But something funny happened while we were on vacation, taking time to enjoy each other and not letting the stresses of everyday life live in the forefronts of our minds. Somewhere between the picnic lunches, relaxing in the hot-tub and spending family time together, for the first time in recent months prayer found a way to pierce through a barrier it couldn’t break through at home:

Joseph decided this is not what he wants for his family.

I’ve been blessed with a loyal and true man. In the almost five years we’ve been married we’ve had many decisions to make. Some of them were placed upon us and out of our control (medical emergencies), and some of them we brought on ourselves through the mistakes we’ve made. And, we’ve made a lot of mistakes.

It has taken my husband a while to figure out what he wants to do “when he grows up.” It’s been hard, having him figure this out as we had 3 kids in 3 years and while he also had 2 heart surgeries in that time. He’s worked really hard to finish his master’s degree and put himself in a position to advance his career.

The only thing he has been sure of in the five years we’ve been married is that he feels called to help me fulfill my call to write. He doesn’t want me to add something to my plate that does not promote that calling, and does not want me going back to work – taking time away from my callings of motherhood and writing.

How blessed I am with a husband who feels even more strongly about my callings than I do.

I will not be going back to working outside the home after all. I’ll be sticking with my work from home job and freelancing. Since we made this decision we have received several affirmations so we are going to trust in my husband’s plan for our family, and in God, that this plan is the best one for us.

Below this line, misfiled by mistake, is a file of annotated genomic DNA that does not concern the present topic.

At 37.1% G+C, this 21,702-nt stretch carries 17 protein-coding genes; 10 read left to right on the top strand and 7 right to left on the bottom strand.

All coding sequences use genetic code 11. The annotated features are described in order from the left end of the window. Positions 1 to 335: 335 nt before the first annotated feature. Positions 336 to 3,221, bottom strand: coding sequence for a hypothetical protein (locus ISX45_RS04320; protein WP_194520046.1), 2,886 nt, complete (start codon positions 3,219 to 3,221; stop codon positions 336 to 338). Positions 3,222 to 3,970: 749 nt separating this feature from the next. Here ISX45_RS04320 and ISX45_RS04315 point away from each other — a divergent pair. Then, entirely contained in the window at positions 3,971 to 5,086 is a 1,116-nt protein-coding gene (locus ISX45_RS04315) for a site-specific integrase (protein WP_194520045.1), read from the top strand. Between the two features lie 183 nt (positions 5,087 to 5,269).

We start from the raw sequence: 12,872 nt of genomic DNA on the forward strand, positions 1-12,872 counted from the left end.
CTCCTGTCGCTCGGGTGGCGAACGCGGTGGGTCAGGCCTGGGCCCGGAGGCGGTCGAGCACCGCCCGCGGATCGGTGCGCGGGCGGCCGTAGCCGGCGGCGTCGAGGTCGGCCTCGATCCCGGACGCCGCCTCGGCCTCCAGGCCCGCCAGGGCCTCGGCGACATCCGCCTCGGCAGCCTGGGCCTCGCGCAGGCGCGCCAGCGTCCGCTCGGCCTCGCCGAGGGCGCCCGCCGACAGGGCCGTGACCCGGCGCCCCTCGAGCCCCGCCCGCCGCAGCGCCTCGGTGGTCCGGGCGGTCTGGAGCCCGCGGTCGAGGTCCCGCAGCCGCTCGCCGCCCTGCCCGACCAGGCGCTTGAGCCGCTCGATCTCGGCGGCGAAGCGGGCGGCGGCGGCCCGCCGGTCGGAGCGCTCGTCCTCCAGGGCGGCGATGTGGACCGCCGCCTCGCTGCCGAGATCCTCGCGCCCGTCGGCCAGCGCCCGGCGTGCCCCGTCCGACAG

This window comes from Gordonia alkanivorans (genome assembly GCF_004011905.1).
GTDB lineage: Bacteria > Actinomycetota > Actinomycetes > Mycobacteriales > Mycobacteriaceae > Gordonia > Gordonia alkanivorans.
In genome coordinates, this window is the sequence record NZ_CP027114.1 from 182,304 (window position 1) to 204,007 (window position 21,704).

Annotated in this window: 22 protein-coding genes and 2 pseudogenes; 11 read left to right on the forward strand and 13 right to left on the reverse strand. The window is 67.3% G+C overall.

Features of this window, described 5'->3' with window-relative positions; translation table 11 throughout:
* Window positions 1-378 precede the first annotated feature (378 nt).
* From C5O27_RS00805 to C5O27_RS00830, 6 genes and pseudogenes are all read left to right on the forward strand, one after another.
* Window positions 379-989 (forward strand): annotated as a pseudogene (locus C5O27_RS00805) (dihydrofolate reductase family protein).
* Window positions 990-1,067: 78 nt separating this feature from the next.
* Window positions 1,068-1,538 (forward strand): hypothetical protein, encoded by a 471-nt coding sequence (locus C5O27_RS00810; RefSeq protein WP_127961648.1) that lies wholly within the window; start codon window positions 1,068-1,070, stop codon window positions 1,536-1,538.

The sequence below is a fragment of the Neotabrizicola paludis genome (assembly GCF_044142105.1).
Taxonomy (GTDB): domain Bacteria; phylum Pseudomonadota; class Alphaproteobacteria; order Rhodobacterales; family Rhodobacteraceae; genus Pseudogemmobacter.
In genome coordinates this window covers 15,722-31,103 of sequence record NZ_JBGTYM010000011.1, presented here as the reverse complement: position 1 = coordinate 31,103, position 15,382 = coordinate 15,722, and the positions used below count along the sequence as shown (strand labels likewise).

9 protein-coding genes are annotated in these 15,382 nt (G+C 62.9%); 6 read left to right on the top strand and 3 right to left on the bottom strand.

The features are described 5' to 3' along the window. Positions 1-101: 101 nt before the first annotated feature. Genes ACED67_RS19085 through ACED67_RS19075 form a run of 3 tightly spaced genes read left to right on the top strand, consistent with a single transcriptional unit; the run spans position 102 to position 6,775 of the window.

My weekend vacation led to my not going back to work.

Vacations are important (even the Pope agrees). They give us a chance to step out of our everyday responsibilities. They give us the opportunity to see our life through a different lens. This time, for us, that lens was a bit clearer and we were able to identify the mismanagement of our priority list.

There are many ways to take a vacation or “time-out” in life. Sometimes they lead to bigger and better things than souvenirs and pictures for the scrapbook. Have you taken one recently?

The Working Mother

I’m a working mother. In my opinion, the words “mother” and “worker” are synonyms.

I don’t claim to understand the inner workings or mystery that is God. I believe the vastness of His love is too much for our mortal, fallen minds to grasp.

I am sure our worth is not found in a paycheck and that every life holds the same amount of value. That amount does not begin with a dollar sign.

This is not the mind set of our culture. Questions such as “what do you do?” and “what are you?” are quick to form on the lips of strangers and long lost friends. The answers sought are often job titles, and expected as definitions of a person instead of how a paycheck is earned.

When a mother is asked what she “does” there is often a qualifier placed in front of her answer, either by herself or the person she’s speaking to. “Oh, I’m JUST a mom,” or, “so you JUST stay home?”